Travel on the Road of One Thousand Fortresses and explore a multitude of Kasbahs, check out the Roman ruins of Volubilis and venture into its surroundings experience luxury dessert camping, and sleep under the pitch dark sky sprinkled with shimmering stars. Take a camel ride and enjoy the sand dunes in the Sahara Desert.
Explore the medinas and alleys of some of the most famous Moroccan cities like Marrakech and Fes. Visit the countryside in the exciting 4X4, Visit Morocco, and find true enchantment!
Today, you will have the entire day to explore Marrakech. You can visit Djema El Fna, Ali Ben Youssef Medersa, Bahai Palace, the gardens of famous French architect Jardin Majorelle, and the famous Saadian Tombs. Don’t forget to eat the local cuisines around Djema El Fna. A lively, colourful city, Marrakesh is defined by its old medina and souqs, which lattice the centre and resound with the hum of craftsmanship and the tantalising aroma of exotic spices.
At the heart of the medina is the Djemaa El Fna, an open space which comes alive at night with entertainers and soothsayers amid the food stalls. Over its turbulent history the city has fallen in and out of favour with the ruling sultans, but its function as a trading place has continued regardless. Rising above this activity are proud reminders of the city’s past in the towering minarets, ornate tombs and cavernous palaces. These are encircled by ochre ramparts, shaded beneath palms and framed by the distant backdrop of the Atlas Mountains. Marrakesh’s many gardens offer a haven of tranquillity in this busy city. The best known of these is the Majorelle Garden, where vibrant plants surround a striking cobalt-blue Art Deco pavilion.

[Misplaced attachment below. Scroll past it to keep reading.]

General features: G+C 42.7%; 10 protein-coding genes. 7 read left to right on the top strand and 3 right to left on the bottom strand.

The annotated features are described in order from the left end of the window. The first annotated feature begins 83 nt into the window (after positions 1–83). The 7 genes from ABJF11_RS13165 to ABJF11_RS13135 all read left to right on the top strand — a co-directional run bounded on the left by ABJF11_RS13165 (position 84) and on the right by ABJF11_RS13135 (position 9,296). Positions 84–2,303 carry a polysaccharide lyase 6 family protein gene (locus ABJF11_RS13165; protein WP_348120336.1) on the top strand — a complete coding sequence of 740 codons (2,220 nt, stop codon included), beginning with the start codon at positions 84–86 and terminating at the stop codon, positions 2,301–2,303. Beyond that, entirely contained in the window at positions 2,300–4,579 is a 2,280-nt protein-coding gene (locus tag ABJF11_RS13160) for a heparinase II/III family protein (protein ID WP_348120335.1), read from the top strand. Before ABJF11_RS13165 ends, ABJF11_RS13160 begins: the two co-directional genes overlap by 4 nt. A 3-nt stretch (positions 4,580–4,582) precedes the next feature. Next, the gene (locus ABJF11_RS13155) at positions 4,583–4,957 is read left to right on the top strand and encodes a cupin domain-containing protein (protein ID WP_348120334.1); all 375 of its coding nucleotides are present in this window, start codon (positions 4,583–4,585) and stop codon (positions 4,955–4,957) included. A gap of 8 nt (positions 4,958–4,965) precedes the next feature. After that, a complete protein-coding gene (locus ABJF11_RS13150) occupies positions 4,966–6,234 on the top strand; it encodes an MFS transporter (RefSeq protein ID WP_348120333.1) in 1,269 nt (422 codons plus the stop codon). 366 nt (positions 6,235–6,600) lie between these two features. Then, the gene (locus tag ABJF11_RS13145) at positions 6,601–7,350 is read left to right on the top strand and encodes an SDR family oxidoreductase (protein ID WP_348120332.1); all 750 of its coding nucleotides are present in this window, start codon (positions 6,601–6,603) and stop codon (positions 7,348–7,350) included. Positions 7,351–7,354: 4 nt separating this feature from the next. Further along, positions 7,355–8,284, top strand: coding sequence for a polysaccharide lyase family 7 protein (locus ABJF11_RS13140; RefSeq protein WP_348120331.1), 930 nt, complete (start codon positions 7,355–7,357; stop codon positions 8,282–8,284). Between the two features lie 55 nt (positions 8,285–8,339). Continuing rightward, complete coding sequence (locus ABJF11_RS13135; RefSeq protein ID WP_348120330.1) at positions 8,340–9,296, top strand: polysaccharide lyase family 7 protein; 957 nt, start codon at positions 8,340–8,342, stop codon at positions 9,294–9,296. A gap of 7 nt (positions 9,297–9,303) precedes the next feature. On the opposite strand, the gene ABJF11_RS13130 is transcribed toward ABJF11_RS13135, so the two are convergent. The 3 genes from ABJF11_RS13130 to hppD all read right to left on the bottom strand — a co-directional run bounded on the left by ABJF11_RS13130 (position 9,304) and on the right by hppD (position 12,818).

Visit Ouarzazate, Ouarzazate boasts a significant role in the history of the south of Morocco, lying as it does at the confluence of the three major southern oasis valleys – the Draa, the Dades and the Ouarzazate. Extensive fortifications built by successive sultans trying to dominate and control this traditionally subversive region have come and gone, the pisé walls washed away in sporadic rains. The only lasting impression has been left by the French, who made Ouarzazate their southern garrison town, and laid out a grid of streets and built modern buildings to line them.
There are, however, a couple of well-preserved kasbahs in and around the town, and Ouarzazate is a great base for exploring the surrounding scenery: steep desert valleys filled with palms, leading into rocky desert plains. Close to Ouarzazate lies the spectacular ancient ksar town of Ait Ben Haddou, an extraordinary example of traditional clay-brick dwellings in the foothills of the High Atlas Mountains.
Today we will head towards Dades Valley and Skoura lies astride the route from Ouarzazate to the Sahara and is a town typical of those in the Dades Valley. The modern town offers little to detain the visitor, but the palm plantations are criss-crossed by paths that run by old pisé walls, starting to crumble, up to kasbahs in equally ruinous condition. The whole effect is quite beautiful and if you are going to break your journey anywhere in the Dades Valley, Skoura is a good place to do so. The Dades Valley is the principal route between the desert and the ancient trading oasis of Tifilalt.